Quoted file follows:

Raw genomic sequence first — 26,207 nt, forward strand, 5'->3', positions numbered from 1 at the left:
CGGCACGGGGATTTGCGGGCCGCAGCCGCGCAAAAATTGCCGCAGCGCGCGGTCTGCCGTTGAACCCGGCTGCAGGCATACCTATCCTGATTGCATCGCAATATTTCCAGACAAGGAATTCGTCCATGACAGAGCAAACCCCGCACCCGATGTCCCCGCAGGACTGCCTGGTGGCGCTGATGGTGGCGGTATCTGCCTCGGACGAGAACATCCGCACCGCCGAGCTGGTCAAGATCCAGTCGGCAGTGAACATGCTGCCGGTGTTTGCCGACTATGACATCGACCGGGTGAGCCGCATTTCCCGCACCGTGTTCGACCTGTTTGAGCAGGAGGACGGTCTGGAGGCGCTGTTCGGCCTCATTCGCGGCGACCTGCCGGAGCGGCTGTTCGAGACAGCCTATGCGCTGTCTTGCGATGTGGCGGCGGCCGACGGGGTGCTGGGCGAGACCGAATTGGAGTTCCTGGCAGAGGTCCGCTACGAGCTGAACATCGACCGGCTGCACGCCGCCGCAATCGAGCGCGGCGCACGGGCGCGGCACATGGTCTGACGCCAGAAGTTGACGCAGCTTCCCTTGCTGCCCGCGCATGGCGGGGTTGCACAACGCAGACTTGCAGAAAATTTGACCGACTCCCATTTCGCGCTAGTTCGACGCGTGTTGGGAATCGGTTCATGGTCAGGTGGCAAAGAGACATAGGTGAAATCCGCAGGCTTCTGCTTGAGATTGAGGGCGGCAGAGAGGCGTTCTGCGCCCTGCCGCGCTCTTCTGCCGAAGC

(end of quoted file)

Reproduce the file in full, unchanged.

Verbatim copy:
Raw genomic sequence first — 26,207 nt, forward strand, 5'->3', positions numbered from 1 at the left:
CGGCACGGGGATTTGCGGGCCGCAGCCGCGCAAAAATTGCCGCAGCGCGCGGTCTGCCGTTGAACCCGGCTGCAGGCATACCTATCCTGATTGCATCGCAATATTTCCAGACAAGGAATTCGTCCATGACAGAGCAAACCCCGCACCCGATGTCCCCGCAGGACTGCCTGGTGGCGCTGATGGTGGCGGTATCTGCCTCGGACGAGAACATCCGCACCGCCGAGCTGGTCAAGATCCAGTCGGCAGTGAACATGCTGCCGGTGTTTGCCGACTATGACATCGACCGGGTGAGCCGCATTTCCCGCACCGTGTTCGACCTGTTTGAGCAGGAGGACGGTCTGGAGGCGCTGTTCGGCCTCATTCGCGGCGACCTGCCGGAGCGGCTGTTCGAGACAGCCTATGCGCTGTCTTGCGATGTGGCGGCGGCCGACGGGGTGCTGGGCGAGACCGAATTGGAGTTCCTGGCAGAGGTCCGCTACGAGCTGAACATCGACCGGCTGCACGCCGCCGCAATCGAGCGCGGCGCACGGGCGCGGCACATGGTCTGACGCCAGAAGTTGACGCAGCTTCCCTTGCTGCCCGCGCATGGCGGGGTTGCACAACGCAGACTTGCAGAAAATTTGACCGACTCCCATTTCGCGCTAGTTCGACGCGTGTTGGGAATCGGTTCATGGTCAGGTGGCAAAGAGACATAGGTGAAATCCGCAGGCTTCTGCTTGAGATTGAGGGCGGCAGAGAGGCGTTCTGCGCCCTGCCGCGCTCTTCTGCCGAAGC